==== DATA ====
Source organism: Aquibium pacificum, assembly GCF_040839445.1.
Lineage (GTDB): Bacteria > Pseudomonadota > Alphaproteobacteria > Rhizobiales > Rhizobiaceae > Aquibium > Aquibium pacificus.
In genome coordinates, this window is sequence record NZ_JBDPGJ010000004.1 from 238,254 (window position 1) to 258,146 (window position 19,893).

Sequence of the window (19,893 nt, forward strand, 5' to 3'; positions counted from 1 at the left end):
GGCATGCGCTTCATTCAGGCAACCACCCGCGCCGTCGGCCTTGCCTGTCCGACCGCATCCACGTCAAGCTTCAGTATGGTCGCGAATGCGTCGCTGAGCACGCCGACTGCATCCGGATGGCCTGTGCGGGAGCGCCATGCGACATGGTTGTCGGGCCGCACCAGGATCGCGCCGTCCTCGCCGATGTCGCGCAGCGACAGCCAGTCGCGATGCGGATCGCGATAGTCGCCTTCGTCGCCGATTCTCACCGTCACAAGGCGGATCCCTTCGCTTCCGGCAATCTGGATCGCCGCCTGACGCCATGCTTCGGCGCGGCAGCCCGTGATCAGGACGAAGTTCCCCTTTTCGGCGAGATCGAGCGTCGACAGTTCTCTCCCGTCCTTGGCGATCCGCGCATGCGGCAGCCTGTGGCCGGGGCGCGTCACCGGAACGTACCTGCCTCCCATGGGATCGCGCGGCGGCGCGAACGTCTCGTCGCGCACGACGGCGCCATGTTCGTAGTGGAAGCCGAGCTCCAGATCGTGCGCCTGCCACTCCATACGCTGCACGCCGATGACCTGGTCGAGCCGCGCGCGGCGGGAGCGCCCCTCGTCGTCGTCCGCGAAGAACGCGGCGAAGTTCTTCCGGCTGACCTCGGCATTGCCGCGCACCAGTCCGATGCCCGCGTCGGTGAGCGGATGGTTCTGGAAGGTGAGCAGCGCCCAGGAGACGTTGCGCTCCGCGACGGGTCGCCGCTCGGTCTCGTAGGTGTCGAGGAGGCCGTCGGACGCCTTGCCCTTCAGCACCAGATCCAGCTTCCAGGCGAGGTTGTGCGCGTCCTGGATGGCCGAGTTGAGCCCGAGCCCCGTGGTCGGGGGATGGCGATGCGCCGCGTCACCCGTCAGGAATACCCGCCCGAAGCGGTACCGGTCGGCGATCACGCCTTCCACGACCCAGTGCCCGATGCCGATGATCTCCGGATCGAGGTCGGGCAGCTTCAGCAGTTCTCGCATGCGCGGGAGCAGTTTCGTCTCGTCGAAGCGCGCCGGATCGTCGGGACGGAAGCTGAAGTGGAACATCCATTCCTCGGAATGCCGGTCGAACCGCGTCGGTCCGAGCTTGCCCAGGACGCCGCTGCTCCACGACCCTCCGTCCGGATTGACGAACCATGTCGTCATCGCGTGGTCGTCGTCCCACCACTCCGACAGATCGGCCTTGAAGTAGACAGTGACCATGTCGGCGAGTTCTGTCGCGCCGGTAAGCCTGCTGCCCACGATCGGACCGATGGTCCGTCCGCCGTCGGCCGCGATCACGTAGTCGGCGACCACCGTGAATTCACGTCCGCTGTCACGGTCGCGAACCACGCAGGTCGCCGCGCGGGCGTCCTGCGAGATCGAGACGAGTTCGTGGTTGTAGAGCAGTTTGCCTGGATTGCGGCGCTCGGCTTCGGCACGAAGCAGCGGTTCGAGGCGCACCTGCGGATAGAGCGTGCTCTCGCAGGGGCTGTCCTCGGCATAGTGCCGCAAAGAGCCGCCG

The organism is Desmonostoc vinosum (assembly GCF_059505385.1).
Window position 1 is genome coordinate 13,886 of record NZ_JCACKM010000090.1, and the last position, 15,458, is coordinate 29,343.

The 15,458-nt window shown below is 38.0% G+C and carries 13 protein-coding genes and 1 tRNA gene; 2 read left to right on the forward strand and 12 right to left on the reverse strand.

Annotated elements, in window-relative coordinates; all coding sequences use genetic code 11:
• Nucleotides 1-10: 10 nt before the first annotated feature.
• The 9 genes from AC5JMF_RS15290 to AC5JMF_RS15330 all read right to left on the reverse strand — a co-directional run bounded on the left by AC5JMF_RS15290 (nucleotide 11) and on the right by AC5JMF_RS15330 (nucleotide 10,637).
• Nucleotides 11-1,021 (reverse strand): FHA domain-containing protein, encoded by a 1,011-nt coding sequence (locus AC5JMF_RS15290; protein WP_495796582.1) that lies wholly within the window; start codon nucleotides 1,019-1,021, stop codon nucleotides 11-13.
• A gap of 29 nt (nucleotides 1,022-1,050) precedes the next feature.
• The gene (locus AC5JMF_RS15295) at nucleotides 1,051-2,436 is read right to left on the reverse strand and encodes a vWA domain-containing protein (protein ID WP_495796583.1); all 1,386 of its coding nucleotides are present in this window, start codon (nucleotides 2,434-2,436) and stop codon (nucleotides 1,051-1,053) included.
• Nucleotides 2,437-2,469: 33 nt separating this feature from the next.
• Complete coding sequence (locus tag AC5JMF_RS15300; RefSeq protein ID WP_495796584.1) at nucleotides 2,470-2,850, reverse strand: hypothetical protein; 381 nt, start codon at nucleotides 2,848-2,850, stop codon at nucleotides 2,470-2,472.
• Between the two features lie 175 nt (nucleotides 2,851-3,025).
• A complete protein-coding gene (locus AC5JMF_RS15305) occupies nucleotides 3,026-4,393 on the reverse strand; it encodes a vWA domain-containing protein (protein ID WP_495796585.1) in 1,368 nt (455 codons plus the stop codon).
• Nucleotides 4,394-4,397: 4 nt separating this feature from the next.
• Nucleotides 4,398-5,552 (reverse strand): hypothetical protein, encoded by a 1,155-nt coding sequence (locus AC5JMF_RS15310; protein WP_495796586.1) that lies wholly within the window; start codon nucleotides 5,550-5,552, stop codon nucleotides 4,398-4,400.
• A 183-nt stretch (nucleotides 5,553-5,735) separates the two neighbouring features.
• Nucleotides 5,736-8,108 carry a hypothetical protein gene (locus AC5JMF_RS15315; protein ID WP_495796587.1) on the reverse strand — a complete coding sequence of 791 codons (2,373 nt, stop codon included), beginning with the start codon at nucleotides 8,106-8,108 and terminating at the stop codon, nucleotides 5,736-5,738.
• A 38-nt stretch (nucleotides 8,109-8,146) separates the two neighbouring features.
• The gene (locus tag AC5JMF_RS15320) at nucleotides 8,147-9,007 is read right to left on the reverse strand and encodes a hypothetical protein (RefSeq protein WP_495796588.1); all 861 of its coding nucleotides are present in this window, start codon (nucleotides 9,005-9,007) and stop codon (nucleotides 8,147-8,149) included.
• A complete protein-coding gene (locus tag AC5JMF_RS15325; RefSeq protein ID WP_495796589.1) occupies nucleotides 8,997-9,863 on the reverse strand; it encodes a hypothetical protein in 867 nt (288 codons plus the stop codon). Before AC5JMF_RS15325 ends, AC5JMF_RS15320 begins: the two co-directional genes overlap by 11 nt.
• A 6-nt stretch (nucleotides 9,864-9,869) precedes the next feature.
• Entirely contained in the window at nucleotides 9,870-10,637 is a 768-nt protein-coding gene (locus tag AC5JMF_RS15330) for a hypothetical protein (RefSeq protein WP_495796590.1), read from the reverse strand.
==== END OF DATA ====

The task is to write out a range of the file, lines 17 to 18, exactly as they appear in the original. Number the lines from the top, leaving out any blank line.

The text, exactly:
• Between the two features lie 175 nt (nucleotides 2,851-3,025).
• A complete protein-coding gene (locus AC5JMF_RS15305) occupies nucleotides 3,026-4,393 on the reverse strand; it encodes a vWA domain-containing protein (protein ID WP_495796585.1) in 1,368 nt (455 codons plus the stop codon).